At the start of 1986, Paul Bracewell was a footballer with the world at his feet. Often likened in style to Howard Kendall, alongside whom he briefly played when at Stoke City in the late 1970s, the 23-year-old midfielder was already an England international, a league champion and European winner and had narrowly missed out on the PFA Young Footballer of the Year award in 1984.
On New Year’s Day 1986 Bracewell limped off during a 2-2 draw with Newcastle United. Although medical examinations initially proved inconclusive and he continued to play for the rest of the season, it was to mark the start of an injury nightmare from which he never fully recovered.
Exploratory surgery at the end of the campaign found a loose piece of bone in his ankle and he played no further part in Everton’s plans for two years. When he did eventually return a series of niggling injuries further hampered his chances. Finally, in 1989, he was sold to Sunderland and Everton lost one of their most promising talents.
Perhaps only the injustice of injury prevented Paul Bracewell from turning a career of great potential into greatness itself. After starting out in the Potteries, Howard Kendall paid Sunderland £250,000 for the Wirral-born midfielder in May 1984 and he made his debut at Wembley in the Charity Shield against Liverpool the following August. Everton won 1-0, and afterwards pundits pointed to the poise and control of Bracewell and his midfield partner, Peter Reid. As Everton swept all-comers over the 1984/85 season, theirs was a crucial component of the team’s success.
Reid had initially been sceptical about the partnership: ‘I remember thinking when we bought him that we might be too similar to be effective. We were both tacklers, getting the ball and giving it, engine room players. But it worked. We stayed solid in the middle and left Trevor Steven and Kevin Sheedy to get on with it wide.’ Bracewell was always more than just a ‘tackler’ though, and while lacking some pace and goal-scoring prowess, he compensated with accurate passing and great vision, often leading to strikes further up the field.
Reid also spoke of a ‘telepathic’ understanding between them. ‘If he went forward I was always in behind him, we had it worked out to a T,’ he said. ‘As a midfield partnership we played against all the top teams and I don’t remember us coming off second best to anyone.’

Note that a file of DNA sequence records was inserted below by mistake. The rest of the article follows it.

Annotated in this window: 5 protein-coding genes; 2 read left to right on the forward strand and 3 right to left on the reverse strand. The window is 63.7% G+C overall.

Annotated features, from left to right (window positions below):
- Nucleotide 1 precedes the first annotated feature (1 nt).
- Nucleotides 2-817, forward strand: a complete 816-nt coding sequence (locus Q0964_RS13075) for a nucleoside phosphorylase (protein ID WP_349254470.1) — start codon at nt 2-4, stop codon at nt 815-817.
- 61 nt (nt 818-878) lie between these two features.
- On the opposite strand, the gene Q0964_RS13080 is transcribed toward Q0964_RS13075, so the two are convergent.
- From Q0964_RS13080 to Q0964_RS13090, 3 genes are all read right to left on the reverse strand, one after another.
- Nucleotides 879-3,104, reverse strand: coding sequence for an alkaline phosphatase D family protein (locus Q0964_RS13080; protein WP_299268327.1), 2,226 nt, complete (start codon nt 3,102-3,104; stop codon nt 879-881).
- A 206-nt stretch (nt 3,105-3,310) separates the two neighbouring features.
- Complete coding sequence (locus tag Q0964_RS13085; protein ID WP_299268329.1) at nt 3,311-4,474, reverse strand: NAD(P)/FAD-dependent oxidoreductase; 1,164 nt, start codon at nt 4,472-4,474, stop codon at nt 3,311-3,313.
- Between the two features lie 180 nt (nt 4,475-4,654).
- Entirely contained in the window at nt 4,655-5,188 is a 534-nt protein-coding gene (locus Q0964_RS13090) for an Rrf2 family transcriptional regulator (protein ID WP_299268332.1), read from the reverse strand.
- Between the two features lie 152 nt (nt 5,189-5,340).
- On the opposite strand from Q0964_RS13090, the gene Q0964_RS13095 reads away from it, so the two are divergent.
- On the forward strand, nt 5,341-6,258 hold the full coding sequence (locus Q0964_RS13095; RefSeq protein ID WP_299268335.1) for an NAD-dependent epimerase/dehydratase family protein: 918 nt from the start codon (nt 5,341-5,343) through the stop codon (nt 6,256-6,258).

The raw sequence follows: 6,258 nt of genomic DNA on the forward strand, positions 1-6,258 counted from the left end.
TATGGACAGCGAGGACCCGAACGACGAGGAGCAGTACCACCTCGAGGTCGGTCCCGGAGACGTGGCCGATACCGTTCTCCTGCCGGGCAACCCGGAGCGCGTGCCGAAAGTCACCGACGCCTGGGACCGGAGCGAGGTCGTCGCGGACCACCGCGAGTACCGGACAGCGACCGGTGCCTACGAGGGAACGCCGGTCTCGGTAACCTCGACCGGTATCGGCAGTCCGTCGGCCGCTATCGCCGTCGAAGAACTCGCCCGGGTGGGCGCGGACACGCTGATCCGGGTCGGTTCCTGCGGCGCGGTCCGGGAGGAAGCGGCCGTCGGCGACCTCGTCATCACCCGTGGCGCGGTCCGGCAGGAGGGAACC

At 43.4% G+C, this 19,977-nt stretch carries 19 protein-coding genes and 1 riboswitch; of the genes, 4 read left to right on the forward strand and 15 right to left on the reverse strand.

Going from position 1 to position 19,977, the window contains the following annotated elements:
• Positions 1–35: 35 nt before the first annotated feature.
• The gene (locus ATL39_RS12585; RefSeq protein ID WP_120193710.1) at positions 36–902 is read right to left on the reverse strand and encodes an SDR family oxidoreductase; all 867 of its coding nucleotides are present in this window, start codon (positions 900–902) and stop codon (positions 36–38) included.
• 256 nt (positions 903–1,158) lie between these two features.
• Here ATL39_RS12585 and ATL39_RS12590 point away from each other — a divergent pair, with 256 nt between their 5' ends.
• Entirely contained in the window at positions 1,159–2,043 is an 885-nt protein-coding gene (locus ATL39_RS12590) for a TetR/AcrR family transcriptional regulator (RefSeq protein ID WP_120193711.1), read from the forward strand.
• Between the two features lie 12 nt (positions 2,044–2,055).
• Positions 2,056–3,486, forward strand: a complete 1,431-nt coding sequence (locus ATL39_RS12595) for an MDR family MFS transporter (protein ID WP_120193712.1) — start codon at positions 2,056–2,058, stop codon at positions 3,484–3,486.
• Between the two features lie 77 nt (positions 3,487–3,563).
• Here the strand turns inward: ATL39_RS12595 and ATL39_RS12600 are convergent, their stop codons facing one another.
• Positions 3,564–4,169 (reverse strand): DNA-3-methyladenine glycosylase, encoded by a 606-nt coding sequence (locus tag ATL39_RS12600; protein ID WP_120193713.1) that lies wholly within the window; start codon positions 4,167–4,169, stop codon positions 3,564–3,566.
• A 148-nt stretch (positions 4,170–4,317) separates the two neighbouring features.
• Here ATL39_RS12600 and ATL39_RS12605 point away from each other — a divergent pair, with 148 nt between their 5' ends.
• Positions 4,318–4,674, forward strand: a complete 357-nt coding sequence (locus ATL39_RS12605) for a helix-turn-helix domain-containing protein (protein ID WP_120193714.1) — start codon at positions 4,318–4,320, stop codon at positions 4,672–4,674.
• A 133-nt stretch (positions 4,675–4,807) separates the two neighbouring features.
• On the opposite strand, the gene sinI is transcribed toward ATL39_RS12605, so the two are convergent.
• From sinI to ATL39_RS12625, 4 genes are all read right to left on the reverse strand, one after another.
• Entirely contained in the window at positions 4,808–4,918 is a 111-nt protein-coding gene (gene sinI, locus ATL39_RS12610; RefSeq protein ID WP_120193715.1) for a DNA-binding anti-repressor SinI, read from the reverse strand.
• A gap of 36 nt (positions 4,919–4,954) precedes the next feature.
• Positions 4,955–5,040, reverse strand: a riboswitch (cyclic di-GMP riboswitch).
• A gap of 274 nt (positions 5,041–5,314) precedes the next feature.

A member of the England under-21 team that won the European Championships in 1984, Bracewell gained full international recognition at the end of the 1984/85 season, winning the first of three England caps against West Germany. Before his New Year’s Day injury it looked as though he would join the England squad travelling to Mexico for the World Cup Finals.
Not only did he miss out on Mexico, where Everton players dominated Bobby Robson’s team, Bracewell also missed the chance to win a second championship medal when injury ruled him out of the entire 1986/87 campaign. When he did try to relaunch his Everton career in the League Cup semi-final against Arsenal the following season his comeback was cruelly halted by an ankle tendon injury, completely unconnected with the previous ailment. After a spell of rehabilitation at Lilleshall he returned to playing duties at the start of the 1988/89 season, initially with the reserves, and eventually re-established himself in the first team, playing in the FA Cup Final defeat to Liverpool in May.
This, however, proved to be the final sortie in Bracewell’s five-year-long Everton career: just as it had started with a Wembley derby, so it ended, and he was allowed to rejoin Sunderland that summer.
At Roker Park he helped lead Sunderland’s charge for promotion and within a year of his signing they had restored their top-flight status, although their spell in the First Division lasted just a year. In 1992 he captained Sunderland to the FA Cup Final, where they faced Liverpool, but for the third time in a cup final against them Bracewell came out a loser.
That summer he joined Kevin Keegan’s Newcastle United, helping them to the First Division Championship and promotion to the Premier League. He enjoyed two more productive seasons at St James’s Park before returning to Sunderland for a third spell, where he was reunited with Peter Reid, now the Black Cats manager, before playing out his career with Fulham.
In 1999 he was made Fulham manager, after Kevin Keegan was appointed England boss, but was sacked within a year after failing to bring the Cottagers promotion to the Premier League. He later had a brief, unproductive spell in charge of Halifax Town in 2000/01, and subsequently spent a couple of years as an FA coach. Bracewell is currently involved in sports marketing.